Anti-industry and a non-conformist: Michael Bane, a rapper originally from Tallahassee, Florida, underlined faith and originality in his music and lyrics instead of typical mainstream propaganda. Now based in Nashville, Tennessee, Michael – who’s simply known as Bane as hip-hop artist – puts authenticity first when he defines his inner self in his music, trying to exorcize his demons while exercising his religion in the process. Developing his direction in hip-hop since 2002, releasing around ten soft or large-scale releases until 2011, his easy-flow rap lines did not fit into any box but rather shaped a unique style that steadily developed since his 2007 release “Local to Major” as Life Line – a rap group consisting of him and Tallahassee producer Big Griff. Described by Bane as an important milestone in his music career that produced growth and maturity in how he approached his music, it indeed showcased passion and growth, and deep cuts like “Bottom Line” from that album, shaped his style and direction that he followed as a solo performer. But then into the next level: Solo singles like “Am I Me” and “Dumb It Down” defined his unconditional individuality – the non-sell-out with clear visions, building up motivation in “Zone”, lifts you up in “Aquatic Acropolis”, or goes bleak in “Bane is Dead”, a nod to the Batman villain of the same name (putting on Tom Hardy’s famous Bane mask in the video). While in between also created anthems for the Florida State Seminoles football team (“We the Seminoles”, “Still Choppin”).
But then there was silence. Six years of silence to be exact. On blog posts, Bane explains his absence, how time changed his routes and what he has done in the meantime – basically ‘living life’ but also plagued with doubts: “Doubt crept into my heart. Fear grew within my mind. That fear and doubt produced uncertainty that replaced resilience with reluctance. It replaced boldness and confidence with apprehension and hesitancy. It produced an uncertainty that prevented me from continuing to progress in my passion, cultivate my craft, and pursue my dream.”
Regardless, Bane’s calling as a rap artist eventually gave him back the strength to go back at it, to abandon his former belief of not being ready to go out there again, and letting his fans know to pursue the talents that are possessed by every individual: “I want to reassure you that, regardless where you are in life, you are ready (Philippians 4:13). I want to encourage you to answer your calling. I’m gonna answer mine.”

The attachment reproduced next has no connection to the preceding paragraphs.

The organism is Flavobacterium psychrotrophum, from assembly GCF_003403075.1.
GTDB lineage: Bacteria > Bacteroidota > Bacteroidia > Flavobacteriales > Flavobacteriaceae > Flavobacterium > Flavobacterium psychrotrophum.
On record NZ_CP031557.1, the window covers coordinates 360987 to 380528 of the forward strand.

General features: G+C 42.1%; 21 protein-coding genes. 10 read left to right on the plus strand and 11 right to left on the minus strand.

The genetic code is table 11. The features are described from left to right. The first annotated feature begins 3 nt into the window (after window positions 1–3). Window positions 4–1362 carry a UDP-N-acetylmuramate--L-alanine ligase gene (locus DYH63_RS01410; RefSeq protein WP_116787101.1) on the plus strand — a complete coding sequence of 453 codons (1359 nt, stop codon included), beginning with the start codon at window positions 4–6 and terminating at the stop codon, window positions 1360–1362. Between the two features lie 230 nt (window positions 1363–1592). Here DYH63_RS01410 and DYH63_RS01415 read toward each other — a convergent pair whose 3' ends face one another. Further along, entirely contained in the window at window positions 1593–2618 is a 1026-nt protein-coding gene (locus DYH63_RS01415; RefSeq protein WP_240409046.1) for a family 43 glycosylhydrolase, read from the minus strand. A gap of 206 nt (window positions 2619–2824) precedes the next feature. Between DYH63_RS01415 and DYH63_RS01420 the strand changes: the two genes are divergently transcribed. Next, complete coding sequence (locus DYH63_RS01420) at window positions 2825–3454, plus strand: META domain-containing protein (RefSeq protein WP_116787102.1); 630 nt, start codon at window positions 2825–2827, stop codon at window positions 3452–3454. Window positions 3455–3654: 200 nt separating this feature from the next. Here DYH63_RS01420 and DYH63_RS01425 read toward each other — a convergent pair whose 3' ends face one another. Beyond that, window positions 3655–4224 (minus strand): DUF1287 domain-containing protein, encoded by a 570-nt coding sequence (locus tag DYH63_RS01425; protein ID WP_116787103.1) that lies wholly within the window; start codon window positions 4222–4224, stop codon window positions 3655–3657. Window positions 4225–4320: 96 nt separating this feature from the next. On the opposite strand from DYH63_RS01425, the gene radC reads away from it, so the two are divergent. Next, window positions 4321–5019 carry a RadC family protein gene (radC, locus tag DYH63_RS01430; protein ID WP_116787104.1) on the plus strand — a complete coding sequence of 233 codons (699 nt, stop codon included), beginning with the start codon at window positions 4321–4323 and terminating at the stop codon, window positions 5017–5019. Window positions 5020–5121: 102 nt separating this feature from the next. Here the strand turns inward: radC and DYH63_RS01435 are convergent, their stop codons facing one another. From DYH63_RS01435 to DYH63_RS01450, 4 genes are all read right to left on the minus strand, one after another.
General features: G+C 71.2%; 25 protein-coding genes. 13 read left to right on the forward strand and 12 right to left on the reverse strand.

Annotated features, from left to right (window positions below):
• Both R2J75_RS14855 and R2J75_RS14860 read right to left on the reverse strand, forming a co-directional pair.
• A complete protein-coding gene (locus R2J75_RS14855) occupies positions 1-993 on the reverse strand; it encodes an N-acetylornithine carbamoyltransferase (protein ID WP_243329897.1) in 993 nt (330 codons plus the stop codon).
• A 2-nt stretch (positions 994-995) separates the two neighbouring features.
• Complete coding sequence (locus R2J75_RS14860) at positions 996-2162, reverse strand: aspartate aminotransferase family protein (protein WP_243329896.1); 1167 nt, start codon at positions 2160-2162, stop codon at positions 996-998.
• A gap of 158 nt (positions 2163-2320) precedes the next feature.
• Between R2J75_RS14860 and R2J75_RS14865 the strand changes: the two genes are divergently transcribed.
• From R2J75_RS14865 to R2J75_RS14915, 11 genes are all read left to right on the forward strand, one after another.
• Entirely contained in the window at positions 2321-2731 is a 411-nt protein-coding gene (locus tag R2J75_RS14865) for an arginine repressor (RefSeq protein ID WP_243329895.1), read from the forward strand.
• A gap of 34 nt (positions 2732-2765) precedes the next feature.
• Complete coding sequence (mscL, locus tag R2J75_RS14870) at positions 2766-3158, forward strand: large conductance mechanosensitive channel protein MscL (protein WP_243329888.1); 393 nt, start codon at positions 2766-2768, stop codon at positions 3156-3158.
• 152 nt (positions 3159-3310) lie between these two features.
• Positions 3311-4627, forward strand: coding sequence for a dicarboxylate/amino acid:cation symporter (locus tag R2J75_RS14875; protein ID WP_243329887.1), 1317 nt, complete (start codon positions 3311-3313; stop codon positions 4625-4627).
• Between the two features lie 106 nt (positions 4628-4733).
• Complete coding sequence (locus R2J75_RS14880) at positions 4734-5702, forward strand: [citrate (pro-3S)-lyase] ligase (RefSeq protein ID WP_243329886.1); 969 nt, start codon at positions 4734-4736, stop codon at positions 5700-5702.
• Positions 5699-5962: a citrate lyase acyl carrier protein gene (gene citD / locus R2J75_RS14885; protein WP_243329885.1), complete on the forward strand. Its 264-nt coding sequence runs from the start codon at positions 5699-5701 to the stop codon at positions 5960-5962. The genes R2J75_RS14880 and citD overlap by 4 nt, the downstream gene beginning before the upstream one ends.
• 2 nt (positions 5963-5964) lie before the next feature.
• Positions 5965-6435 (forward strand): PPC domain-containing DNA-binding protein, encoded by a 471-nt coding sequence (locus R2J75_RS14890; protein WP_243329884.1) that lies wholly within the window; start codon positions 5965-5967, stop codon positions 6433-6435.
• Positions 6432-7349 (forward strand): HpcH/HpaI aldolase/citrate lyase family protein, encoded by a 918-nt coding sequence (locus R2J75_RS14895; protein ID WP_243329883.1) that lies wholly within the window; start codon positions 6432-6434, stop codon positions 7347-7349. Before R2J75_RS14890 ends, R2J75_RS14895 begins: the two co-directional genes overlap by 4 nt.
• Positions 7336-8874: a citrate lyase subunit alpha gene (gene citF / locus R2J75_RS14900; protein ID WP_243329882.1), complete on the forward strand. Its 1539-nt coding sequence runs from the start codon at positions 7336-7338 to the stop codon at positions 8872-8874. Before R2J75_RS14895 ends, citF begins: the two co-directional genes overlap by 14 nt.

The finished product, “Exile”, is literally the declaration of the six years he’s been in his own personal exile in the form of ten tracks, with a dark album cover – in black and white – walking alone in the woods, like a lone wolf in the distance. The whole vibe of the album plays around with a dark and dusky, yet still relatable tone, and introduces the listener into that world with “The Calling”: An introduction in 3:38 minutes where his pain and struggles throughout the six years are presented in an almost poetic form, with the message to ‘answer his call’. The contents in the lyrics then create the zone of “Exile” – whether about friends, family, relationships, or the struggle in the music industry. In a somber tone, Bane starts off by portraying how betrayal feels like in “The Coup” where he describes throughout the years how a strong friendship can crumble through time and out of the sudden brings you to a cold and unfamiliar place (“Friends turn to foes, allies to enemies / Sometimes it’s so frustrating / When relationships are drowning and you waste every breath in your lungs for six years trynna resuscitate ‘em”). From that moment on, every piece of the whole story is scattered throughout the tracks. “The Coup” is like the beginning; it addresses lost relationships, also the toxic/romantic ones, addressed as the so-called ‘girl problems’ (“Those princesses let my bank small”) and connects it more hands-on in “Enemies with Benefits”. One of the highlights of “Exile”, the track makes notice of itself with slow drums and playful sounds, and acts as a vindication song to a past love from an ugly relationship (“None of the females from my past were as evil as you. In fact, you’re the reason I’m even enemies with the previous two!”).